Ours is a pluralist age in which different styles can coexist, as long as they please the individuals who choose them. You don't just buy bluejeans anymore; you customize, picking the exact wash and cut you like best. If you don't like the look of the nearest Starbucks, the company gives you choices. "You can go three stores down to a different Starbucks and say, --I like this better. I just feel better here,'" explains a Starbucks executive. And once you're there you don't order just a cup of coffee. You navigate a long menu of customized combinations, including different beans, styles, and flavors.
All this choice required technological and business innovations, but the shift expresses deeper cultural changes, too. The extension of liberal individualism -- the primacy of self-definition over hierarchy and inherited, group-determined status -- has altered our aesthetic universe. Try as they may, official tastemakers no longer determine the "right way" to look. The issue is no longer what style is used but rather that style is used, consciously and conscientiously, even in areas where function used to stand alone.
Not that other values have gone away. We may crave a barbecue grill that looks like a piece of sculpture, but we still want it to work well. We get pleasure from the bright colors of Nalgene's plastic water bottles, but we also appreciate their indestructibility. We continue to care about cost, comfort, and convenience. It's just that on the margin aesthetics matters more than before.
Designers themselves are finally abandoning the modernist idea of the one best way and embracing the pleasures of personalization. "Good design is not about the perfect thing anymore but about helping a lot of different people build their own personal identities," says David Kelley, the founder of the IDEO design firm (which designed the look and feel of your iPod).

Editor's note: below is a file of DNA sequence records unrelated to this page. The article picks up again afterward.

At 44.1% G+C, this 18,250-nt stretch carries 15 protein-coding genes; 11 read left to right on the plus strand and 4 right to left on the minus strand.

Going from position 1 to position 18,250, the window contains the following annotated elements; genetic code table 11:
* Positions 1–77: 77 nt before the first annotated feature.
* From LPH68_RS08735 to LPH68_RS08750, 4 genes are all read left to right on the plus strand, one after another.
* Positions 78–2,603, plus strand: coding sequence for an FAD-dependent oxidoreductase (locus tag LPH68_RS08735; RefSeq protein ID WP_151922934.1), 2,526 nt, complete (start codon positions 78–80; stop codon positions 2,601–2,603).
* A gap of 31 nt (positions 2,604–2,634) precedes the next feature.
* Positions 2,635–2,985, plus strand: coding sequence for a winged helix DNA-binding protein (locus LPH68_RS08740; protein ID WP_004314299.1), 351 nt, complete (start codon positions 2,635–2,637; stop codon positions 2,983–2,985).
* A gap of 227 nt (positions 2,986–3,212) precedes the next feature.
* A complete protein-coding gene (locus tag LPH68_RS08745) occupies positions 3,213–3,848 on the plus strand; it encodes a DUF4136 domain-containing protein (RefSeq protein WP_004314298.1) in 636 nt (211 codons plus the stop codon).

This attitude marks a huge shift. Designers and other cultural opinion leaders used to believe that a single aesthetic standard was right -- that style was a manifestation of truth, virtue, even sanity. What if someone didn't like the way Bauhaus architect Walter Gropius had arranged the furniture in the new Harvard dorm he designed? "Then they are a neurotic," Gropius replied.
Today's modernists don't talk like that. They emphasize pleasure and personality. "Instead of finding a style and adhering to its tenets, modern design allows you to grapple with your own ideas about how you want to live," says Lara Hedberg, publisher of Dwell, the architecture and interiors magazine for "nice modernists." Just because you like austere high-tech lighting and a chrome and glass coffee table doesn't mean you can't have a comfortable upholstered chair.
The current design revolution recognizes that sensory experience is as valid a part of our nature as our capacity to speak or to reason. "We are by nature -- by deep, biological nature -- visual, tactile creatures," says David Brown. The objects we desire don't need any other justification for pleasing our visual, tactile, emotional nature, as long as they make life more enjoyable.
Those prophets who forecast a sterile, uniform future got it wrong because they imagined a society shaped by impersonal laws of history and technology, divorced from individuality, pleasure, and imagination. But "form follows emotion" has supplanted "form follows function" as the defining mantra of the day, along with "I'd like a grande mint mocha Frappuccino."